Shadow Man Hardcover – 1 Aug 1995
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The reader knows that the society on the planet Hara came about as a result of a colonisation mission and there is trade with other planets, so the book qualifies as sci-fi. However, having set up the gender mutation situation most of the book reads as if it was not sci-fi. And I certainly do not mean this as criticism because this is the sort of sci-fi I prefer to read. However, compared to space opera, much of the book is quite low key with not a lot happening (a citizen of Hara is trying to get an exit visa, wowie! so it doesn’t have the makings of a big budget action movie). On the other hand, all this low key text is used to good effect helping the reader to learn about and understand what it is like living in a multi-sex society, particularly since the story is told from the POV of a herm (right in the middle between male and female). Interestingly, although Raven chooses to be legally male, 3e (that’s the herm pronoun) wears 3er hair in a female style and dresses in inter-sex clothes.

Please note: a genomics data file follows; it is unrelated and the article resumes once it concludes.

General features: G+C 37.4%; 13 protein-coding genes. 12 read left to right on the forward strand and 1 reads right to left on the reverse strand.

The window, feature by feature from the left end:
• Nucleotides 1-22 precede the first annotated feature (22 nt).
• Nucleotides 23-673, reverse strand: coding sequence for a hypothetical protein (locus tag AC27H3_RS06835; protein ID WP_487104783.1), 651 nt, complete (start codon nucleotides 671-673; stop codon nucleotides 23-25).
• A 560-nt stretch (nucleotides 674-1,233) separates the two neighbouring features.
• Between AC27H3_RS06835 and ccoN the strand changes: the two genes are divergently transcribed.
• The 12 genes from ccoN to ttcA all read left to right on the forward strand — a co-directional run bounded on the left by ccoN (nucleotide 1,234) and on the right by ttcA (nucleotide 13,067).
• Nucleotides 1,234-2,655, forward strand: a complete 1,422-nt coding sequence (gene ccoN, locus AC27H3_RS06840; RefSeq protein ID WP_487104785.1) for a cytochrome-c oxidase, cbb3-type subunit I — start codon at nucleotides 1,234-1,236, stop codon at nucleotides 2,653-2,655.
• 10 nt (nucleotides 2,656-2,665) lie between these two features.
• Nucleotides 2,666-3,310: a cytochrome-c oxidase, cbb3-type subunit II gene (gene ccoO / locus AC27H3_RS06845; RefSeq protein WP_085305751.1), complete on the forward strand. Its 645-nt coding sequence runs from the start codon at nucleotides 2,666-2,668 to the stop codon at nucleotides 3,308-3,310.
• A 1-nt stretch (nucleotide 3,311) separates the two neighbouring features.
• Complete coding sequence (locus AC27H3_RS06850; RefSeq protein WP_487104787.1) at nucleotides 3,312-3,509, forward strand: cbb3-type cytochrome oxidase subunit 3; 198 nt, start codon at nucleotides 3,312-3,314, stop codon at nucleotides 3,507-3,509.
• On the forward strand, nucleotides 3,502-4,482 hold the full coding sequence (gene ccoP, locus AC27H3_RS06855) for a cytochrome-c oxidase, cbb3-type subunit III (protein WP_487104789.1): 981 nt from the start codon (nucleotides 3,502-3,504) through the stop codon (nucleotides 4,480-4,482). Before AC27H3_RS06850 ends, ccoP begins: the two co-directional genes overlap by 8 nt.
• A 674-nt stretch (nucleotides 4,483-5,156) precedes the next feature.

I liked the setting very much, along with the indigenous people, the rather fluid and fairly corrupt political system and the menacing way the police went about their business. Add in a bit of voodoo and you’ve got a really good setting. Having spent many years working abroad, I really felt as if I was back in Nigeria (when I was an off-worlder, no sorry, ex-patriate).
There were some problems though. I can’t imagine that a traditionally published book wasn’t edited, and yet my feeling is that never has any book I’ve ever read needed editing more than this one. A lot of the typo, illogical hyphenation and mid-sentence question mark problems would have been picked up by a good proof reader, but not all of them, and in this connection I’m thinking of a “grammatical” construction which just doesn’t work and is irritating to read.
What do I mean? I’ll tell you. It’s possible to have a sentence which goes: “first thing comma second thing and third thing full stop”. You can also have “first thing and second thing full stop”, but “first thing comma second thing full stop” just doesn’t work. A comma separates parts of a sentence, it does not join them.